Depending on your climate and on how energy efficient your home already is, you may be able to save anywhere from 20% to 100% on your utility bills. Some home performance contracting companies offer guaranteed energy savings as a result of their work.

Reduce Your Energy Use Before You Invest in Technology

Have you ever wondered why you have to keep heating your home in winter or cooling it in summer? It’s because your home continually loses heat in winter and gains heat in summer. The rate of heat loss or gain is affected by your home’s building envelope—the insulation and air barrier that separate your indoor conditioned (heated or cooled) spaces from unconditioned spaces. The poorer your building envelope, the harder your heating and cooling systems have to work.

So it’s always a good idea to improve the building envelope first, and then upgrade the heating and cooling equipment. If your house loses a lot of heat in winter, installing a more-efficient furnace won’t reduce your energy bills as much as installing a more-efficient furnace in a well-insulated, air-sealed house. And some of the money you put into improving the building envelope may come back to you, if it enables you to buy a smaller, less-expensive heating-and-cooling system.

Choose the Right Appliances and Use Them Right

Your appliances can have a big impact on your energy bills. Look for two colorful items when you’re shopping for appliances:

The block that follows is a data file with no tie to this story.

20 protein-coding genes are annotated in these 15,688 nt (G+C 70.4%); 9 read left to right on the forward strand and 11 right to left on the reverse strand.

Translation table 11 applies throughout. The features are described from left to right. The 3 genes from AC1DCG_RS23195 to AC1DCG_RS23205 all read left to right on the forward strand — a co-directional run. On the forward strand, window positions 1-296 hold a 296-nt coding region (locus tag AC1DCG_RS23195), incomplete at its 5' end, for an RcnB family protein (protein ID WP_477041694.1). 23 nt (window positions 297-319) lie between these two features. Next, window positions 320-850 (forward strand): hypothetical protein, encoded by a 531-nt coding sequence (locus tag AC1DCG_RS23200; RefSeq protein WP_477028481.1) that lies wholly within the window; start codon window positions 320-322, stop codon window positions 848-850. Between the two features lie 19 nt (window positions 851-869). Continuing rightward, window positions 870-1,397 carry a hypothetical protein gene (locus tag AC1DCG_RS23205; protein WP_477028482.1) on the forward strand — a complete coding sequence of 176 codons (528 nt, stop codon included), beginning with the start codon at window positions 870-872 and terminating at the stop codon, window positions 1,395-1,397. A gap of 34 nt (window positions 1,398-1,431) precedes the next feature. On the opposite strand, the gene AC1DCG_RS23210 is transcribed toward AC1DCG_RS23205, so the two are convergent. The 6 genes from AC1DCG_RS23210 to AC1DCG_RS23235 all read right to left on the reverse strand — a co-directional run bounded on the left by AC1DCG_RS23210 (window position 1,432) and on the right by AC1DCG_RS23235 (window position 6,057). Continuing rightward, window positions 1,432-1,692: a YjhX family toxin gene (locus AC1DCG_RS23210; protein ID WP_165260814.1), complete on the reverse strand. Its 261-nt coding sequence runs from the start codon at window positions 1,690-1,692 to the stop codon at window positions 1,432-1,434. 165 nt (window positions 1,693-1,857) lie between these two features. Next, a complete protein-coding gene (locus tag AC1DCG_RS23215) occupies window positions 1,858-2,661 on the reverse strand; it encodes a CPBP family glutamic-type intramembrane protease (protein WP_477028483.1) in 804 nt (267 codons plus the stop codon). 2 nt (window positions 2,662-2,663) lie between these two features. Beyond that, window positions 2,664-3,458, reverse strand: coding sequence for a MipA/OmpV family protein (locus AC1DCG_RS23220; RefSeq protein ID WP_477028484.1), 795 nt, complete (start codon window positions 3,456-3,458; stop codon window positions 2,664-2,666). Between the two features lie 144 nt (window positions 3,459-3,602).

• The yellow EnergyGuide label shows how much energy a particular appliance uses in a year and how it compares to other appliances in the same category. (Having an EnergyGuide label doesn’t necessarily mean that an appliance is energy efficient.)
  • The blue ENERGY STAR logo indicates that the appliance has met the ENERGY STAR requirements for products in its category. 

Learning how to read these labels can help you reduce your monthly energy costs.

These days, many products use energy even when they’re turned off, creating what’s called a vampire, phantom, or standby load. Some of those vampire loads are valuable and some aren’t. An internal clock in your computer may be a useful vampire load, while a “power off” light on your TV is unnecessary. According to Lawrence Berkeley National Laboratory, vampire loads are responsible for 5–10% of a home’s electricity use.

Devices that don’t need to be on 24 hours a day can simply be unplugged when not in use, though in some cases you may have to wait for them to warm up when you restart them. Better still, plug them into a power strip that you can turn off. For a little more money, you can get a smart power strip that turns itself off (see photo, right).

Energy-efficient appliances may actually cut your energy bill twice. Efficient appliances use less energy, and this generates less waste heat that must be removed by your A/C in the summer.

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